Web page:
Talk:Cuban primes

From Rosetta Code

Why so large?

I don't know why to choose such a big number "show the 100,000th cuban prime." It take me above 2min runtime. the 6635th cuban prime 4293894169 is the last < 2^32. --Horst.h (talk) 11:33, 1 February 2019 (UTC)

My theory is that Gerard lives in the upper midwest of the US and is trying to heat his house with his processor. 🤔 --Thundergnat (talk) 13:44, 1 February 2019 (UTC)
That specific number was the only cuban prime of any substance that could be verified as being correct.   If anyone had a reputable web page that has a reference to a smaller number, I would've used that instead.   So Thundergnat's theory falls flat.     -- Gerard Schildberger (talk) 14:10, 1 February 2019 (UTC)
Darn! :-) --Thundergnat (talk) 14:37, 1 February 2019 (UTC)
However ...     If you'd take a possible (high) average of the price of a kilowatt-hour   (say, in the USA)   of   15¢,   which is   1/4¢   per kilowatt-minute   (I pay less than a dime/kilowatt-hour).   Most modern PC's today have a power supply of 250 watts (or thereabouts, some home-built PCs have larger ones),   but that usage is that usually only that high when starting up the electric motors for the disk drives and whatnot.   Once running, most PCs use around 85 watts up to around 250 watts, excluding the monitor.   So, at 250 watts for a powerful multi-core PC, and for running it for a couple of minutes,   that comes to   1/2¢.   This is all on-the-back-of-a-envelope type calculation.   Let's double that to include the monitor's power consumption and other external devices.   Now, if you double that,   and double it again,   and then double it once again,   that's still less than a nickle.   If you send me a SASE,   I'll send you a check.   🙂     -- Gerard Schildberger (talk) 01:57, 16 August 2019 (UTC)

Python not correct

For instance, output includes 91.--Steenslag (talk) 14:05, 9 June 2019 (UTC)

I've included a     {{incorrect|Python}}     statement to flag the Python entry as incorrect.     -- Gerard Schildberger (talk) 20:35, 9 June 2019 (UTC)
Looks like whomever translated it managed to put a variable name "u" in place of a "v" in the "mx = int(math.sqrt(v))" statement. Works a lot better now. Also the mx var was from 1 instead of 0, but it's unknown if that contributed to the issue.--Enter your username (talk) 02:16, 10 June 2019 (UTC)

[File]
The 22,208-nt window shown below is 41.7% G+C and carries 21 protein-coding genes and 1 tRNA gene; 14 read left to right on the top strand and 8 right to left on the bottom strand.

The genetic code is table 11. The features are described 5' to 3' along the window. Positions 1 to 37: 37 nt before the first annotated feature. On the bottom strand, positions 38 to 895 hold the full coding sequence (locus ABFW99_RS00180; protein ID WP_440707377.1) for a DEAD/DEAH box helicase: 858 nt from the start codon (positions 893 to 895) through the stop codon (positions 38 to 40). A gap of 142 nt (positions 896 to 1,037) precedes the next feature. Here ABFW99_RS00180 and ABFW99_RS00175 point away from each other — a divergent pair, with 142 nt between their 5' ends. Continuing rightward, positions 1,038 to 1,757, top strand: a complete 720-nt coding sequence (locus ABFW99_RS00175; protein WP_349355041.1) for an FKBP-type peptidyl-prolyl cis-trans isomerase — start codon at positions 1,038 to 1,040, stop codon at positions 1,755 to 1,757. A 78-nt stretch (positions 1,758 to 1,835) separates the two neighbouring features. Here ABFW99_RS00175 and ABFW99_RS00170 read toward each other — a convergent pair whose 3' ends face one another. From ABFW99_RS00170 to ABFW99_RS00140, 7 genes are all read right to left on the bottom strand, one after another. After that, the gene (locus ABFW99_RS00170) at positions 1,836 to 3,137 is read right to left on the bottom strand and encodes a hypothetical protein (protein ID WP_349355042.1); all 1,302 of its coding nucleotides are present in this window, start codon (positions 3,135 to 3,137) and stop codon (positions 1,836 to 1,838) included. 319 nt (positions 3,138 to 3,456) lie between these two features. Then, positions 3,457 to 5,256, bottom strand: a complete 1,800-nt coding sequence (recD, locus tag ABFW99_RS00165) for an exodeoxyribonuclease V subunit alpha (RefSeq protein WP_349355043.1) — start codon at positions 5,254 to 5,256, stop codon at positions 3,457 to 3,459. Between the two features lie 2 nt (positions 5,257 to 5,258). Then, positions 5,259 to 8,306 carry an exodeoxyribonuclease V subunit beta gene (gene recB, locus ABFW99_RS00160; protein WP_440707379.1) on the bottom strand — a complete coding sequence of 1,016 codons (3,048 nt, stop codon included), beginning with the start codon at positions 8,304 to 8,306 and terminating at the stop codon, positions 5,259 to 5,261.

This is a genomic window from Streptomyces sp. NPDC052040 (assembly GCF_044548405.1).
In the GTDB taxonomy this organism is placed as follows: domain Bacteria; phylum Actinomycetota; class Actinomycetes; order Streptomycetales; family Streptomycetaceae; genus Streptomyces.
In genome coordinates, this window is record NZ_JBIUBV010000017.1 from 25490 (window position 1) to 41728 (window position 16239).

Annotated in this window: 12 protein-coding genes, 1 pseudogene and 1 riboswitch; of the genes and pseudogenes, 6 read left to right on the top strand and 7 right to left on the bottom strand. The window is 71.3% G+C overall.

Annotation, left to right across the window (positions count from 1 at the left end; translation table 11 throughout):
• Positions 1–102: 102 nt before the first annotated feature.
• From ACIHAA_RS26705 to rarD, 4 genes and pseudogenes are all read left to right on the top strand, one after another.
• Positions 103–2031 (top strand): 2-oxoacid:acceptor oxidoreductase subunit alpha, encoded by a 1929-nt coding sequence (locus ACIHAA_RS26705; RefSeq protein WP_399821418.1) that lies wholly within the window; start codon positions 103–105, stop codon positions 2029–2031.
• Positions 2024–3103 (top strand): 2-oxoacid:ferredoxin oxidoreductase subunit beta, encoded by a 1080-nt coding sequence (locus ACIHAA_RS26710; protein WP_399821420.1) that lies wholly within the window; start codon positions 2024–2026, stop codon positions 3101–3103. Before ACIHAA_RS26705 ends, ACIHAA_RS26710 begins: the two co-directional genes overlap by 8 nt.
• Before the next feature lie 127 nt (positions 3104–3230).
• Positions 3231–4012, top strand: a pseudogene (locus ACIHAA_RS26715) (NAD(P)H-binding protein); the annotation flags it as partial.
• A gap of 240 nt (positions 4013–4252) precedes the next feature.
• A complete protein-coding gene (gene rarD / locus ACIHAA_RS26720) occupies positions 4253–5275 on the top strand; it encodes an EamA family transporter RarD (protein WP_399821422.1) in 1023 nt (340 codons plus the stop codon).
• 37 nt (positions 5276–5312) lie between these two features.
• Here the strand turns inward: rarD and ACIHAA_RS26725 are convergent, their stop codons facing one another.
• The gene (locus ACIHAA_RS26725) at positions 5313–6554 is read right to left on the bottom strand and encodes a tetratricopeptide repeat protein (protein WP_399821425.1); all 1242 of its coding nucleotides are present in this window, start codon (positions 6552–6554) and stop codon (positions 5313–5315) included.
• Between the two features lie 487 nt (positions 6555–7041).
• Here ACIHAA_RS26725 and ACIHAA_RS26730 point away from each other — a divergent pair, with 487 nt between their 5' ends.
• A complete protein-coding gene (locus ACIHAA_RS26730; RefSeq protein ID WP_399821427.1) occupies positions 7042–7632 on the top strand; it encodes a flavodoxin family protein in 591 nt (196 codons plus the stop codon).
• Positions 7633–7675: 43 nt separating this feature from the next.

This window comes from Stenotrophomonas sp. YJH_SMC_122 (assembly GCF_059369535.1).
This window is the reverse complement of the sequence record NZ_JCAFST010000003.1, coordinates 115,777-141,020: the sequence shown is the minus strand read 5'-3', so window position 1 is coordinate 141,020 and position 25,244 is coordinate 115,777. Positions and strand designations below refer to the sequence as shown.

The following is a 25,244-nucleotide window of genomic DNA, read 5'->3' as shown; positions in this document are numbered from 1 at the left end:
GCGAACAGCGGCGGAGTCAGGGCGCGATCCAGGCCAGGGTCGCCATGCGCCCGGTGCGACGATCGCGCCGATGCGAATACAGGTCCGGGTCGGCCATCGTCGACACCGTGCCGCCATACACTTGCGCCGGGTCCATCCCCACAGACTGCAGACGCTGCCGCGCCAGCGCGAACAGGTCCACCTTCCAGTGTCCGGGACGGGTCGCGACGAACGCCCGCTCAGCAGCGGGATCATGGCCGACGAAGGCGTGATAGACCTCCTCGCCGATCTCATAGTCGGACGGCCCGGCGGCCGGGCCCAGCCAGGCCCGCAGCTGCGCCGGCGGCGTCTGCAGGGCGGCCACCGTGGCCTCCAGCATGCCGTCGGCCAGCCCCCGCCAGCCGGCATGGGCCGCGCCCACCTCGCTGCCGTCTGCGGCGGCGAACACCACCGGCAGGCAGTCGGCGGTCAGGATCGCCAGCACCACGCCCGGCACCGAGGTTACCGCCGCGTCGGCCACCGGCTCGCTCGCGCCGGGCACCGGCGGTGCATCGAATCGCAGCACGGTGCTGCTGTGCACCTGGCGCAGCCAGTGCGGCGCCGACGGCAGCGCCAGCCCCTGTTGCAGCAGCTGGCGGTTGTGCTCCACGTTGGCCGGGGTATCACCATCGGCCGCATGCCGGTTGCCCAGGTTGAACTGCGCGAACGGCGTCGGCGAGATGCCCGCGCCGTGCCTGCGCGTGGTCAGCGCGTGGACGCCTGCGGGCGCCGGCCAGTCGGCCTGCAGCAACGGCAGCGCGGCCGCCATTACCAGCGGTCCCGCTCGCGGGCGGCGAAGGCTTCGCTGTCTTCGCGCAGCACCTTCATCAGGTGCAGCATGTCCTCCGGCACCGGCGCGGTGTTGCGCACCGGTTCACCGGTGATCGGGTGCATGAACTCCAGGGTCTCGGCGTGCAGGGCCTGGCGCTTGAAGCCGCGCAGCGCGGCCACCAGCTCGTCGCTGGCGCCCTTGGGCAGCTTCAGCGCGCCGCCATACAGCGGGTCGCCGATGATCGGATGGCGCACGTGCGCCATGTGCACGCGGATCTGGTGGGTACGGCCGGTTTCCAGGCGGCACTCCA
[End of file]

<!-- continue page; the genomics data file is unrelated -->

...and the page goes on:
P.S. The translator apparently translated this from the C# version. It had a nested assignment statement that could be confusing to some. If the translator had noticed that the C# version was a translation (in turn) of the Visual Basic .NET version, (where nested assignments are not allowed), they might not have experienced this issue, as it was clearer (in the vb version) which variable was being acted upon.--Enter your username (talk) 02:23, 10 June 2019 (UTC)
Thanks for fixing the program.     -- Gerard Schildberger (talk) 02:40, 10 June 2019 (UTC)

Task in a wrong category

This task is defined to be in the category Category:Programming_Languages, surely by a mistake, so it is appears at the end of such that page. Laurence (talk) 20:42, 13 October 2019 (UTC)

Could you be more specific please.   What is "it" and what is the name of "that" page.   I could not find what you are referring to, perhaps I'm overlooking the obvious.     -- Gerard Schildberger (talk) 00:13, 14 October 2019 (UTC)
Hi. The page had been already fixed by User:Thundergnat when you retrieved it. It seems that the page contained a [ [ Category:Programming_Languages ] ] (I am not sure), so this task was listed in the programming languages page, as it were one of them. Well (in order to be precise), it was listed as the only one entry of a category named "Programming languages", because actual programming languages are in fact subcategories. Laurence (talk) 00:31, 14 October 2019 (UTC)
OK, thanks.   I had thought I was going blind or something worse.   -- Gerard Schildberger (talk) 00:55, 14 October 2019 (UTC)